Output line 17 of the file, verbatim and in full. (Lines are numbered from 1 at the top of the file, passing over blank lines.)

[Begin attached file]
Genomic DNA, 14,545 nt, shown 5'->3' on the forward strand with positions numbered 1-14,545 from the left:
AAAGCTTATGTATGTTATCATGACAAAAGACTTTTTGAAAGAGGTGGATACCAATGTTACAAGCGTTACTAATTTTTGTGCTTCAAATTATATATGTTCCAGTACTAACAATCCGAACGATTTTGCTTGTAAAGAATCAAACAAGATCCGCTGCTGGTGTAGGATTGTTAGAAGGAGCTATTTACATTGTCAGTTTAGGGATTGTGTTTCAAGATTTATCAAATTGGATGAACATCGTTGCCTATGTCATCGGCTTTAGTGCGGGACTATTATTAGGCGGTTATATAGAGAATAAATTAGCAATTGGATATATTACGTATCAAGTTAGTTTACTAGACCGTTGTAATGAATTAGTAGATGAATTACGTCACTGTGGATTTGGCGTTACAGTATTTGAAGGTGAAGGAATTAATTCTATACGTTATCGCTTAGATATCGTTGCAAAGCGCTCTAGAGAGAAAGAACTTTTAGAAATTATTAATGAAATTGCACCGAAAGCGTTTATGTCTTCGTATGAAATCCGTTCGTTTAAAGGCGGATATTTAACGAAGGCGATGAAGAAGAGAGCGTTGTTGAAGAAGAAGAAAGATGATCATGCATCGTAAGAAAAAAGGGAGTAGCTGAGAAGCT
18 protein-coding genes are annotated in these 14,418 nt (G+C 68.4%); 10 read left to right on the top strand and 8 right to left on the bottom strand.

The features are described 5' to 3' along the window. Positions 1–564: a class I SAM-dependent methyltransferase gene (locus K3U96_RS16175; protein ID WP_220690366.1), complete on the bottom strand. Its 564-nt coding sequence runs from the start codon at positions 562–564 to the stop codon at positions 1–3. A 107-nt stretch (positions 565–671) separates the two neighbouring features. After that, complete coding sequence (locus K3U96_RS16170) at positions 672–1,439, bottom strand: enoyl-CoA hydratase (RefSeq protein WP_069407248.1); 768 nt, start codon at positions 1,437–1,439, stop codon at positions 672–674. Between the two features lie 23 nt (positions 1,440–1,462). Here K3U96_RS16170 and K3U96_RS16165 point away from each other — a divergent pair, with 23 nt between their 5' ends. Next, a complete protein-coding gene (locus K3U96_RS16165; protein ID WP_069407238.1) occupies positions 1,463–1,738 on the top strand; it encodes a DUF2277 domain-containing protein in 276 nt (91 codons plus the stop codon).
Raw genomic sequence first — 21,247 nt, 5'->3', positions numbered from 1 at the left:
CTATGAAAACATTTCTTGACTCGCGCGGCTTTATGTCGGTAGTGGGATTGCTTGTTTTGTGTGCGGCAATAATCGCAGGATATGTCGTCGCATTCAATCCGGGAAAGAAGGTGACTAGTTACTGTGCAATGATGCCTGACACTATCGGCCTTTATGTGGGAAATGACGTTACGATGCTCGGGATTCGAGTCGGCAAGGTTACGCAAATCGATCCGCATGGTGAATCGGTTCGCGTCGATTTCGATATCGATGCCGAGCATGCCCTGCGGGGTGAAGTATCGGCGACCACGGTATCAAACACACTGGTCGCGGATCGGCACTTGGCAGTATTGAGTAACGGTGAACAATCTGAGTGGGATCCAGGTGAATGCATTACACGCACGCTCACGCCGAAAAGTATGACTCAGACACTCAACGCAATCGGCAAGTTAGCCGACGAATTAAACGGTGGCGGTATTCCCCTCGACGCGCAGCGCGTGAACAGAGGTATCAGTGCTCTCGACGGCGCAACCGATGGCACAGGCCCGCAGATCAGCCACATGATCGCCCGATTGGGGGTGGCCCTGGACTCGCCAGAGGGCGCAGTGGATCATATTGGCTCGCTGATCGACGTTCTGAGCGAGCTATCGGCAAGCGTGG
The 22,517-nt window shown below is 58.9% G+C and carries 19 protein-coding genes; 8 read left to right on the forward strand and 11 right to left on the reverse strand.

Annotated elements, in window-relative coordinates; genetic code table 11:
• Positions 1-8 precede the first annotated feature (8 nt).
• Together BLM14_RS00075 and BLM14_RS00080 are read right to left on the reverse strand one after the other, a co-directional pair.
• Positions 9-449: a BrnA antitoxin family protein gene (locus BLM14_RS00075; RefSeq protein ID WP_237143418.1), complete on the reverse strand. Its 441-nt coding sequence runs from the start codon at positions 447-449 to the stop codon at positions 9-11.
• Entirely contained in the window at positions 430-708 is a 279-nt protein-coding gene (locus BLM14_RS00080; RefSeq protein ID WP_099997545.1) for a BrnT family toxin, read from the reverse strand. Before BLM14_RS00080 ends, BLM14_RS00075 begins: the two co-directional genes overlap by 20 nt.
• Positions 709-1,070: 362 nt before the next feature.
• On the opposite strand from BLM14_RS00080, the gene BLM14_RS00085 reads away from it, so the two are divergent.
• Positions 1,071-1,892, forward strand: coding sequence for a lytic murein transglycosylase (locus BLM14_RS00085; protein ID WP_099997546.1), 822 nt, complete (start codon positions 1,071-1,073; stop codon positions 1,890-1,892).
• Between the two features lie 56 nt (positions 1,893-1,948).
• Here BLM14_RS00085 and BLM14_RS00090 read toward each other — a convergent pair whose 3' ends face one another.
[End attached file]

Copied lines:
• Here BLM14_RS00085 and BLM14_RS00090 read toward each other — a convergent pair whose 3' ends face one another.